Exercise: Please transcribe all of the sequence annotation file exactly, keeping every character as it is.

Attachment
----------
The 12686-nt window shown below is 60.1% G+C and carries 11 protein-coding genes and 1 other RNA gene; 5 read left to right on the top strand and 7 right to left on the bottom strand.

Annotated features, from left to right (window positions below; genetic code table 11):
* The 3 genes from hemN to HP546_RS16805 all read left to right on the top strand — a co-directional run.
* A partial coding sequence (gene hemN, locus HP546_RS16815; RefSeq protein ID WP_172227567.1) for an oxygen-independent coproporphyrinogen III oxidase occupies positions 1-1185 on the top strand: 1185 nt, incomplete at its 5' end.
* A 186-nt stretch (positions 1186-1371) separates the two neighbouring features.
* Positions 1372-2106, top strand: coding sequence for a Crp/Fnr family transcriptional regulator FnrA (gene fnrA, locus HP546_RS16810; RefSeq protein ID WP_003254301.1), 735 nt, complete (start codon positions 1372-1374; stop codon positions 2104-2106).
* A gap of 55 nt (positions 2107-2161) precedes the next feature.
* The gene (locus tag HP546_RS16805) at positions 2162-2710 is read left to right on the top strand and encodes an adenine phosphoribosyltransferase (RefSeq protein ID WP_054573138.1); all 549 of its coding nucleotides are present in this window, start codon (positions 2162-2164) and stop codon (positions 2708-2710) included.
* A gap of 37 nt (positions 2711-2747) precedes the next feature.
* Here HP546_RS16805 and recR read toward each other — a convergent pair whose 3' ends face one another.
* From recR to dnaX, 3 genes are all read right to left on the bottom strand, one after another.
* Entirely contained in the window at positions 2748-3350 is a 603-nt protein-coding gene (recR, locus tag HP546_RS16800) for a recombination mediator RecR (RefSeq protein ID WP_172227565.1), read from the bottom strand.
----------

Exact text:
The 12686-nt window shown below is 60.1% G+C and carries 11 protein-coding genes and 1 other RNA gene; 5 read left to right on the top strand and 7 right to left on the bottom strand.

Annotated features, from left to right (window positions below; genetic code table 11):
* The 3 genes from hemN to HP546_RS16805 all read left to right on the top strand — a co-directional run.
* A partial coding sequence (gene hemN, locus HP546_RS16815; RefSeq protein ID WP_172227567.1) for an oxygen-independent coproporphyrinogen III oxidase occupies positions 1-1185 on the top strand: 1185 nt, incomplete at its 5' end.
* A 186-nt stretch (positions 1186-1371) separates the two neighbouring features.
* Positions 1372-2106, top strand: coding sequence for a Crp/Fnr family transcriptional regulator FnrA (gene fnrA, locus HP546_RS16810; RefSeq protein ID WP_003254301.1), 735 nt, complete (start codon positions 1372-1374; stop codon positions 2104-2106).
* A gap of 55 nt (positions 2107-2161) precedes the next feature.
* The gene (locus tag HP546_RS16805) at positions 2162-2710 is read left to right on the top strand and encodes an adenine phosphoribosyltransferase (RefSeq protein ID WP_054573138.1); all 549 of its coding nucleotides are present in this window, start codon (positions 2162-2164) and stop codon (positions 2708-2710) included.
* A gap of 37 nt (positions 2711-2747) precedes the next feature.
* Here HP546_RS16805 and recR read toward each other — a convergent pair whose 3' ends face one another.
* From recR to dnaX, 3 genes are all read right to left on the bottom strand, one after another.
* Entirely contained in the window at positions 2748-3350 is a 603-nt protein-coding gene (recR, locus tag HP546_RS16800) for a recombination mediator RecR (RefSeq protein ID WP_172227565.1), read from the bottom strand.